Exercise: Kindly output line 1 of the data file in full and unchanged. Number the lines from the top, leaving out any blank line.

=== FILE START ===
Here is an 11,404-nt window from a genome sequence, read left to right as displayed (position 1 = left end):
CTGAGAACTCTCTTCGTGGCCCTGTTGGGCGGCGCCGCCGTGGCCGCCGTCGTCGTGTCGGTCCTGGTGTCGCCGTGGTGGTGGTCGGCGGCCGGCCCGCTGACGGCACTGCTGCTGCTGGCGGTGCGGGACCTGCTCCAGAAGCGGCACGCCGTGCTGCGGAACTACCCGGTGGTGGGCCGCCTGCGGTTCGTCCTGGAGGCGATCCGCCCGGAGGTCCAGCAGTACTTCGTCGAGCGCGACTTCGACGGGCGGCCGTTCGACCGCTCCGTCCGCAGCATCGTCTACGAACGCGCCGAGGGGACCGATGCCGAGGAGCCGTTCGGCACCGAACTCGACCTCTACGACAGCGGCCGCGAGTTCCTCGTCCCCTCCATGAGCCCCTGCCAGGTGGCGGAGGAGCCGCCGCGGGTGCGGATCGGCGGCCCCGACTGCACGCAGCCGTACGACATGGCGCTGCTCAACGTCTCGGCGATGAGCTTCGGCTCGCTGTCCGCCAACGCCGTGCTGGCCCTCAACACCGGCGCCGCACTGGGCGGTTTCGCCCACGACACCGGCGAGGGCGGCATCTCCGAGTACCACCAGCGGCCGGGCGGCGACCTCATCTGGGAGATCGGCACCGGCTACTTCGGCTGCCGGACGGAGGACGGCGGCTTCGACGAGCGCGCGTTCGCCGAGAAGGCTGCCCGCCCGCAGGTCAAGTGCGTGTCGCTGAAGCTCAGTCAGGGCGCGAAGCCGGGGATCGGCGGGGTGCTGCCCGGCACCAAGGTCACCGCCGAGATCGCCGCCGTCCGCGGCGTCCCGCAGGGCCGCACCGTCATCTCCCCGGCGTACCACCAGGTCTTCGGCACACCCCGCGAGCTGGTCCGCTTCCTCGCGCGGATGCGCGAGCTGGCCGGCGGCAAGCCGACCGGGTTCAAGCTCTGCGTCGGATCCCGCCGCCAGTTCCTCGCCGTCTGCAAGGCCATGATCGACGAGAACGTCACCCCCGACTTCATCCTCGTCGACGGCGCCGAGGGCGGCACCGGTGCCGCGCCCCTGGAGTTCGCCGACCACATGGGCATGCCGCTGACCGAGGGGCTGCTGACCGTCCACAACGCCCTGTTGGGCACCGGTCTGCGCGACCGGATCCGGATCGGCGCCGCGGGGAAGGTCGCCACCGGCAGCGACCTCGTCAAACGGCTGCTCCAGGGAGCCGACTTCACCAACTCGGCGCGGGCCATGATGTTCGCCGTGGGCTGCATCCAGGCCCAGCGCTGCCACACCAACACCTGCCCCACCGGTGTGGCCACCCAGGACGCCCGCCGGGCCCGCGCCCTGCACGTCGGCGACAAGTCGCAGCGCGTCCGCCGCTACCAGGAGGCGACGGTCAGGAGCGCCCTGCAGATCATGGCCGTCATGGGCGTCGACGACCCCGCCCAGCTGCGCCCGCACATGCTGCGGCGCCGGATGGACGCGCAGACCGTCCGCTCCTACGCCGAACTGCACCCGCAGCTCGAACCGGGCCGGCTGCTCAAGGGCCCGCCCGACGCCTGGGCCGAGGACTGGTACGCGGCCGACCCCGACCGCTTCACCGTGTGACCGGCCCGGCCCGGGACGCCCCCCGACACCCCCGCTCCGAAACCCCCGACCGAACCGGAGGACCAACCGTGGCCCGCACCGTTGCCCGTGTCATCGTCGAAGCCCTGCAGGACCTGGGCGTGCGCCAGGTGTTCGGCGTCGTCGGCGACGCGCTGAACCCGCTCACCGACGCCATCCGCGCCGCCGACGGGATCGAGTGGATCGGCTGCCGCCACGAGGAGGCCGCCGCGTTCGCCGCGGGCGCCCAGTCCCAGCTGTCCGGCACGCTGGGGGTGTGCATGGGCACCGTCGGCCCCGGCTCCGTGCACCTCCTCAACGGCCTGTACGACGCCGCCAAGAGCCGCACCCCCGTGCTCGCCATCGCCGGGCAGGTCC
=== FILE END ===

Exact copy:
Here is an 11,404-nt window from a genome sequence, read left to right as displayed (position 1 = left end):